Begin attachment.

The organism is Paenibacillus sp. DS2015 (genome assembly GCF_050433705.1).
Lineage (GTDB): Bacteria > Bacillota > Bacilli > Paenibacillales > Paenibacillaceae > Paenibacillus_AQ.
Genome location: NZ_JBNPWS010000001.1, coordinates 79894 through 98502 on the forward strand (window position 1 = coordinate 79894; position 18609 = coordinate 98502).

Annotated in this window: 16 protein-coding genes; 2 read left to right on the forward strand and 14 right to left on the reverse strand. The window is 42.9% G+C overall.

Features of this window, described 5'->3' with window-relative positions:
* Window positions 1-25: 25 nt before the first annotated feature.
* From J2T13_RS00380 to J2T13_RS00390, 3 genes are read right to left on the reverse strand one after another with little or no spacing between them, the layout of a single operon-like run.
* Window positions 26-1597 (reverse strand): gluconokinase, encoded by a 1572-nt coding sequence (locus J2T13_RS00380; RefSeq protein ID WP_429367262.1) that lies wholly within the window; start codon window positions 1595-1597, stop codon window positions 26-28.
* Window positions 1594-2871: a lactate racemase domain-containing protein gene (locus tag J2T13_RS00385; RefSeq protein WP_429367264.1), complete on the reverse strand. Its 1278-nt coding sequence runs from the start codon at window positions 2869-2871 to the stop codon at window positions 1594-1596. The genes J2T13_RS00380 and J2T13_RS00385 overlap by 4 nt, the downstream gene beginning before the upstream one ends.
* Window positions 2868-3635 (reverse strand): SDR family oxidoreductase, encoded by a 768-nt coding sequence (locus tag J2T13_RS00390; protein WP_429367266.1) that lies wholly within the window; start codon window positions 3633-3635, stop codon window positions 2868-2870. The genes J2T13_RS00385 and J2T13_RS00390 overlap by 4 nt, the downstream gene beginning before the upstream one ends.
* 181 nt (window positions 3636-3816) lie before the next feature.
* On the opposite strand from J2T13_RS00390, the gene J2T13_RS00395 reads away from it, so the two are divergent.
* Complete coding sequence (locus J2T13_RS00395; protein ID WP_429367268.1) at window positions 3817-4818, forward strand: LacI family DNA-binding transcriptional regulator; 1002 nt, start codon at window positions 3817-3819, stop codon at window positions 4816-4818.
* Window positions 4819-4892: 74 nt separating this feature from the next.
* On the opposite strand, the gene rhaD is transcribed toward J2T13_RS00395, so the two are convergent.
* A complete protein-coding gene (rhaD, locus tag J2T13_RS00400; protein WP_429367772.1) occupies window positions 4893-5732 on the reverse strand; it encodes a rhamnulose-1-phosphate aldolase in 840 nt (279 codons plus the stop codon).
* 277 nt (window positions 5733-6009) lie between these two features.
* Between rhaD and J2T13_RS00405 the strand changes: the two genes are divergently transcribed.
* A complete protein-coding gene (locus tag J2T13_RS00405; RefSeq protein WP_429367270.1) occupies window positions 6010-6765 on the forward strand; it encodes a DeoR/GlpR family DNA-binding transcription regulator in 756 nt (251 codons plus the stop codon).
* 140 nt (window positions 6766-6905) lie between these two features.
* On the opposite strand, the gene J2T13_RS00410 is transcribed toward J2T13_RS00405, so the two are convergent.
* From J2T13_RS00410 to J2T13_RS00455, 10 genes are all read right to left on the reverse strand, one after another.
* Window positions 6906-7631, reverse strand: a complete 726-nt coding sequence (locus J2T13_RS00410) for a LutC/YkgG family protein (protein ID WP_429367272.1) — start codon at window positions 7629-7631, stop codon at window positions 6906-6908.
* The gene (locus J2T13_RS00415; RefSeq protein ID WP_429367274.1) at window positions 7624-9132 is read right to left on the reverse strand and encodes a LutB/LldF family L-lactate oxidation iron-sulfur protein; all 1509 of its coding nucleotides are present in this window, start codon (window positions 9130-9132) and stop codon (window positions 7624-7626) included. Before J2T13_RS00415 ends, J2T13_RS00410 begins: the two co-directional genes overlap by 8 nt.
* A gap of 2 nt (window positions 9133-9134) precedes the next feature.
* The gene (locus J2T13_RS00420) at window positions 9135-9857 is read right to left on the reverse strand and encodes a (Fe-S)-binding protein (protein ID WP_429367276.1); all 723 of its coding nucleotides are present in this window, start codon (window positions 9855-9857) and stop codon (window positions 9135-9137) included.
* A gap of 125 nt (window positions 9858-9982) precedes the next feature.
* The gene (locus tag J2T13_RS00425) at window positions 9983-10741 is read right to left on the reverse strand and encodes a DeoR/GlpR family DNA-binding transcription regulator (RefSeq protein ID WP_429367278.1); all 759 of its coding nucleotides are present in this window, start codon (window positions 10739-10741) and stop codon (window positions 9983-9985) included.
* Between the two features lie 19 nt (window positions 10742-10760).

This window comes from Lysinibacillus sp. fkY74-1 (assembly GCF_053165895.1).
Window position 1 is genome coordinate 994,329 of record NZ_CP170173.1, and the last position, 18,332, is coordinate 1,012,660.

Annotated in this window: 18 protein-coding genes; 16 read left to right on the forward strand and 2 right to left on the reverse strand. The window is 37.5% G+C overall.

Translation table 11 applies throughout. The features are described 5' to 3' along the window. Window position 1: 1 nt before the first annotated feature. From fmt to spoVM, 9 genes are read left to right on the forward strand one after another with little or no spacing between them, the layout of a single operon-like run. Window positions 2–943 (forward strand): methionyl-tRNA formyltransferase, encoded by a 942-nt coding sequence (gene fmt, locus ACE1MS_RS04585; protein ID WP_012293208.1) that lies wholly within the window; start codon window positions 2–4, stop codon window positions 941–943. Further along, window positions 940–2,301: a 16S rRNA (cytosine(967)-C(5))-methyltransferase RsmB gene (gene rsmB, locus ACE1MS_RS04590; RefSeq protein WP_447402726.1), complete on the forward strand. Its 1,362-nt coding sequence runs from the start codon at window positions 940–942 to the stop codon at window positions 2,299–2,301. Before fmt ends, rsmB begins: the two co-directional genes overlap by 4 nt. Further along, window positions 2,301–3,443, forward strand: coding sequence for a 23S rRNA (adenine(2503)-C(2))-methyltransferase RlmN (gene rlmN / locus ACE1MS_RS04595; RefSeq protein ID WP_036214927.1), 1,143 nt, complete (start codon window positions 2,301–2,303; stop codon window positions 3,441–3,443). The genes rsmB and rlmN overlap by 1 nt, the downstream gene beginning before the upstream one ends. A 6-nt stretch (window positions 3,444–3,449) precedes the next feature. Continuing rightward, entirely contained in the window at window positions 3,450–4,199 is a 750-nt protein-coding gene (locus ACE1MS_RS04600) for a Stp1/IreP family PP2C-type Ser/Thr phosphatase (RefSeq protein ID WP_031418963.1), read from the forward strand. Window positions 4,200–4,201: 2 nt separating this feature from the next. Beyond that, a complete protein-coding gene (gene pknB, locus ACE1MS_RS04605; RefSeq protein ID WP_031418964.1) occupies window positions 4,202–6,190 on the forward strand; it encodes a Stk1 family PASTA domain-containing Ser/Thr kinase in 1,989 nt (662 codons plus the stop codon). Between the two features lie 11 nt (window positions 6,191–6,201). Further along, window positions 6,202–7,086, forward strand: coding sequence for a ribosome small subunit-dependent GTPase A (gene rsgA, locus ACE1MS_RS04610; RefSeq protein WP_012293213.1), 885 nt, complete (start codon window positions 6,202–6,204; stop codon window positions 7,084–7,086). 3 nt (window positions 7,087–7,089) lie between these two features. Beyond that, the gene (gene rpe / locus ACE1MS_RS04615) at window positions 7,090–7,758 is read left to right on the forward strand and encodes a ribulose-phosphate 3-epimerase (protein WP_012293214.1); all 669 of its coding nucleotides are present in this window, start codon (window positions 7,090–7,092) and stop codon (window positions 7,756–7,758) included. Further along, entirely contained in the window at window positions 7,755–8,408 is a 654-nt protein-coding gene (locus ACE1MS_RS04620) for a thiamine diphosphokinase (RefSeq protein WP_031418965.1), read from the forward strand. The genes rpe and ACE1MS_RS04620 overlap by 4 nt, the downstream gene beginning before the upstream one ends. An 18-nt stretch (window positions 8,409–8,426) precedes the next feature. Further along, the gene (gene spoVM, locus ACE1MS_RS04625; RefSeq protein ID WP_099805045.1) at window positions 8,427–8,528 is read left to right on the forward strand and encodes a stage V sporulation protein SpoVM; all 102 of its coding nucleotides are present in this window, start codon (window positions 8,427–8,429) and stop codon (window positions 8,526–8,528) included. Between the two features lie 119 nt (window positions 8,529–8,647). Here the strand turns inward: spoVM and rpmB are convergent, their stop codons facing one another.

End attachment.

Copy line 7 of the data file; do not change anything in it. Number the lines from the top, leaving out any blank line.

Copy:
* From J2T13_RS00380 to J2T13_RS00390, 3 genes are read right to left on the reverse strand one after another with little or no spacing between them, the layout of a single operon-like run.